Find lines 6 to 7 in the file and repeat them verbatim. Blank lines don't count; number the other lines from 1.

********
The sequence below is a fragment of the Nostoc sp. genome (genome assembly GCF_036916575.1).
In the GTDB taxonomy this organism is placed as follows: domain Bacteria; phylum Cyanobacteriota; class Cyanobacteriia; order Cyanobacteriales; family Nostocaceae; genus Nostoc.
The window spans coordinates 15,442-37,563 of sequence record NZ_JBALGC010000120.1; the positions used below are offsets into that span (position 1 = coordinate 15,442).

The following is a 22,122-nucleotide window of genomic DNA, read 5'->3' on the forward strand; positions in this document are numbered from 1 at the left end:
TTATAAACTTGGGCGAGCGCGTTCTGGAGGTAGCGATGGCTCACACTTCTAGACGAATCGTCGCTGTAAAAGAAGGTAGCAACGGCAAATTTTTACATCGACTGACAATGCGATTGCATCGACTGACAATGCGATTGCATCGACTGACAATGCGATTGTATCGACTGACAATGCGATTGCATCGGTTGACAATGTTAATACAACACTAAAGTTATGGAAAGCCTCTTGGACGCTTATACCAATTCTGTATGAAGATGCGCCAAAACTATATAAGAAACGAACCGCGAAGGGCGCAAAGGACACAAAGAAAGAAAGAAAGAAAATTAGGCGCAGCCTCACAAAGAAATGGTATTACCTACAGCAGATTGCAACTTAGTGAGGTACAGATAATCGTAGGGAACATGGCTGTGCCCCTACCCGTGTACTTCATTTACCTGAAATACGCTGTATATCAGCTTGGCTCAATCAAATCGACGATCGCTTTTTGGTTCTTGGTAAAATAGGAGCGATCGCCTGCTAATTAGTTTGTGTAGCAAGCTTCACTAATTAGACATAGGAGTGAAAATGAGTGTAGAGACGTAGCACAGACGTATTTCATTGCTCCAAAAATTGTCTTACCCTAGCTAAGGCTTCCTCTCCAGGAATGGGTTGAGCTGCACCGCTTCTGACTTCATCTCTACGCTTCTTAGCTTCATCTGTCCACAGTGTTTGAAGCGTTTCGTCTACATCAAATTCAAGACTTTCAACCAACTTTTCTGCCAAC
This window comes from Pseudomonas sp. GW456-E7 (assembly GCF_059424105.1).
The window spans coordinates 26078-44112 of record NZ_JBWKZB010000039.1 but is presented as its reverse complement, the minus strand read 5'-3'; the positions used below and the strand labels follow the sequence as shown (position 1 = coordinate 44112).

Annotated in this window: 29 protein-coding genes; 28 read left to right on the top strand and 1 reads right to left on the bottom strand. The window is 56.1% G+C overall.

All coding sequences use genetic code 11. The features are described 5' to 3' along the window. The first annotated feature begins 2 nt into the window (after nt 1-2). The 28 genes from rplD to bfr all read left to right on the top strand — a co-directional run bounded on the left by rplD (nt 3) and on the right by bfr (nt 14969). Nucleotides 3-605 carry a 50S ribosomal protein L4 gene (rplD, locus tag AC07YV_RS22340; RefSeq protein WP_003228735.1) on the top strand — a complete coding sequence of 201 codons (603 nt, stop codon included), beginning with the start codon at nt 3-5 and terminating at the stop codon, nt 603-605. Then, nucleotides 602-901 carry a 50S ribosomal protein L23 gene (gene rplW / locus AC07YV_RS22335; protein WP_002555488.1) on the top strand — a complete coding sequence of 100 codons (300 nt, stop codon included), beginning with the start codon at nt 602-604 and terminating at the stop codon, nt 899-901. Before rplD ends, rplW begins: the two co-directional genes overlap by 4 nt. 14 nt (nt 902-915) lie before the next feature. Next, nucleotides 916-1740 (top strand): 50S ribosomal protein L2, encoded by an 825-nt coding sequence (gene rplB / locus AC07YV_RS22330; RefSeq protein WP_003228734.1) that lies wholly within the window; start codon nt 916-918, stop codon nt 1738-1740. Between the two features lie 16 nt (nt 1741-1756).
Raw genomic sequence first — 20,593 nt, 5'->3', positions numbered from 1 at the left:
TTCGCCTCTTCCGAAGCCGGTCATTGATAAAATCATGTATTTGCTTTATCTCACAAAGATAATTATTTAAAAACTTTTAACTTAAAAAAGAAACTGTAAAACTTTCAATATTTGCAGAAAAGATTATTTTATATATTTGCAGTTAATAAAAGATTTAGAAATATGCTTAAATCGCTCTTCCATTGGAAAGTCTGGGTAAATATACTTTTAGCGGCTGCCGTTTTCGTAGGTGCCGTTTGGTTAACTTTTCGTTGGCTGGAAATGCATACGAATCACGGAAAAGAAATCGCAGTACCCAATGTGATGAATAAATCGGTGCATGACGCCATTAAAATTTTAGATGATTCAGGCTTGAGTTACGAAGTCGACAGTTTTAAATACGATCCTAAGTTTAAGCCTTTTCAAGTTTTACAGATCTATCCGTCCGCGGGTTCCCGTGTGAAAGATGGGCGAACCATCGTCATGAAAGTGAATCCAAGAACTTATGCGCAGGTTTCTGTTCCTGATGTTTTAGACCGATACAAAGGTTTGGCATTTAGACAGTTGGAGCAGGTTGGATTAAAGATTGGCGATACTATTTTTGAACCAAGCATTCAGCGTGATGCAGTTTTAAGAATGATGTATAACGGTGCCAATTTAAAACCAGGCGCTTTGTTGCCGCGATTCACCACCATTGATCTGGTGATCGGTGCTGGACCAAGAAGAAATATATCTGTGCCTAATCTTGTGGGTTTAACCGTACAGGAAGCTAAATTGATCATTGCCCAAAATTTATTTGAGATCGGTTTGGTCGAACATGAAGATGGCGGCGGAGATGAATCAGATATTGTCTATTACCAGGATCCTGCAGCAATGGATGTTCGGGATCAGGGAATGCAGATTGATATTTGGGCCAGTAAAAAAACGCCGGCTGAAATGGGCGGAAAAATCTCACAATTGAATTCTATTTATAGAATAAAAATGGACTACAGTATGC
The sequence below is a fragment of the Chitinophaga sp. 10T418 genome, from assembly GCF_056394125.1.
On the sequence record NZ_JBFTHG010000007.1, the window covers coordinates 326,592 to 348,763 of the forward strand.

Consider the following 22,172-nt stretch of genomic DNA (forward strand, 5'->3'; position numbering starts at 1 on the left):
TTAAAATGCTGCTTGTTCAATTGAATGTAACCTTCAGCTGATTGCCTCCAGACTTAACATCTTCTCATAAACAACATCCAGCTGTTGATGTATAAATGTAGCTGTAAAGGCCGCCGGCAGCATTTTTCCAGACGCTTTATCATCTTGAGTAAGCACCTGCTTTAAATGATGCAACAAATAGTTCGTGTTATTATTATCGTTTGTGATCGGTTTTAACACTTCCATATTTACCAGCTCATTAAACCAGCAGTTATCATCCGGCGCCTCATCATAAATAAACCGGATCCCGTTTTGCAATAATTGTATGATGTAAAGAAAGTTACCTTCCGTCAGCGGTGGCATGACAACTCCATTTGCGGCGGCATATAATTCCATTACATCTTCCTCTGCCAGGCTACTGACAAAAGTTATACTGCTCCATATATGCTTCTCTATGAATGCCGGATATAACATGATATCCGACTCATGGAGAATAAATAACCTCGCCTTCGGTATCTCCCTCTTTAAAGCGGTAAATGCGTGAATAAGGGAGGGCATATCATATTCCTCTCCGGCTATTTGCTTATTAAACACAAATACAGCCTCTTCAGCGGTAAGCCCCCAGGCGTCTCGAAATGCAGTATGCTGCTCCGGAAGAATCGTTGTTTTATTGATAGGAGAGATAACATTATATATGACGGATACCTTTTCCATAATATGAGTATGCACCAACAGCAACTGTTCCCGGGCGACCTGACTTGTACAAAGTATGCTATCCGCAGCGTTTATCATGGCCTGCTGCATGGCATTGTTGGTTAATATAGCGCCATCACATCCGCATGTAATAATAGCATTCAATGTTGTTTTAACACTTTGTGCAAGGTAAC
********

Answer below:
This window comes from Pseudomonas sp. GW456-E7 (assembly GCF_059424105.1).
The window spans coordinates 26078-44112 of record NZ_JBWKZB010000039.1 but is presented as its reverse complement, the minus strand read 5'-3'; the positions used below and the strand labels follow the sequence as shown (position 1 = coordinate 44112).